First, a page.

Last week was a very difficult trading week as all the capital markets lurched first one way then the other under the mounting pressure of gloomy and depressing news which continued virtually unabated. As a result risk markets sold off with both stocks and commodities suffering their worst weekly performance since late 2008. Greece, of course, continues to dominate the news but the fundamental reasons for the market slump remain the deterioration in global demand and consequent lack of growth in all the major markets.
Last week’s low point was the FOMC statement, released on Wednesday, which duly sent investor confidence plummeting as the central bank clearly stated that it viewed “significant” downside risks to the US economy over the next few months. As investors panicked and risk appetite evaporated, the US dollar and US treasuries, coupled with the Swiss Franc and Japanese Yen were the main beneficiaries of the panic selling. What is interesting, however, is that both gold and silver also sold off sharply with silver ending the week a massive 24% lower and with gold a relatively modest 8% lower, having declined over the last few weeks of $1900 per ounce to close at $1620 per ounce.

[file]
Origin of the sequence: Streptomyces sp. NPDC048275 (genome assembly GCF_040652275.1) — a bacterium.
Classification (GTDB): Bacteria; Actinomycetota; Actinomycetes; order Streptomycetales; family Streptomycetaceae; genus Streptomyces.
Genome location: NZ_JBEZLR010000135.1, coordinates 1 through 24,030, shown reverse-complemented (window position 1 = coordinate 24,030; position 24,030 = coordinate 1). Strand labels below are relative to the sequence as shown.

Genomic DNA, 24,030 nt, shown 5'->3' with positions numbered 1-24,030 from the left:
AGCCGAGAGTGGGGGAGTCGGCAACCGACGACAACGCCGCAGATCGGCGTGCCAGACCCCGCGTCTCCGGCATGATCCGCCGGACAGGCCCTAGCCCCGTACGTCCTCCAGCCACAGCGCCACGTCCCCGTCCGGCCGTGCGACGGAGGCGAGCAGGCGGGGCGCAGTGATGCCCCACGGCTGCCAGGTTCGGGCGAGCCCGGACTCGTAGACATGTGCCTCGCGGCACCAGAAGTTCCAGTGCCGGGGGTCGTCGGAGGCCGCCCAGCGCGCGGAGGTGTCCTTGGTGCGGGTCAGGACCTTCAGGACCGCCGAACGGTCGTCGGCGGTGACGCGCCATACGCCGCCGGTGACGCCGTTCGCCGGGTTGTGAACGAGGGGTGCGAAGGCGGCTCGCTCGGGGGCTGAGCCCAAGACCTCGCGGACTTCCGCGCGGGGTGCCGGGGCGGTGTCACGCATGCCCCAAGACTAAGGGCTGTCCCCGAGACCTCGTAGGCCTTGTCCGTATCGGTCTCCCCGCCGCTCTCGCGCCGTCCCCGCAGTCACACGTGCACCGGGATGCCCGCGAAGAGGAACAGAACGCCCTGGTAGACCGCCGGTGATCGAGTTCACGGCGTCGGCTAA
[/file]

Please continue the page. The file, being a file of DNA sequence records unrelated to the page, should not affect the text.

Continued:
Meanwhile in last week’s forex markets all three of the commodity dollars, namely the Canadian, Australian and New Zealand currencies all came under significant pressure, selling off sharply and ending the week heavily oversold. These currencies are heavily dependent on the mining and extraction of base and precious commodities and, as such, they tend to have a relatively close correlation to commodity prices and oil, gold and silver in particular. However, it is interesting from our indicators that these currencies are now reaching a short term extreme level and, as such, we may expect to see a recovery in these, particularly against the risk off currencies such as the Japanese Yen and the US Dollar, so from a trading perspective the Kiwi, the Aussie Yen and the Cad Yen may offer us potential trading opportunities early in the week.
Moving to Europe, whilst the problems with Greece continue it seems increasingly likely that EU leaders will eventually agree yet another bail out package which will allow the stricken country to receive the next instalment from the EU and IMF aid fund, thus preventing an imminent default once again. With a further sticking plaster in place we can expect to see the euro recover somewhat and a return to a modicum of risk appetite later in the week.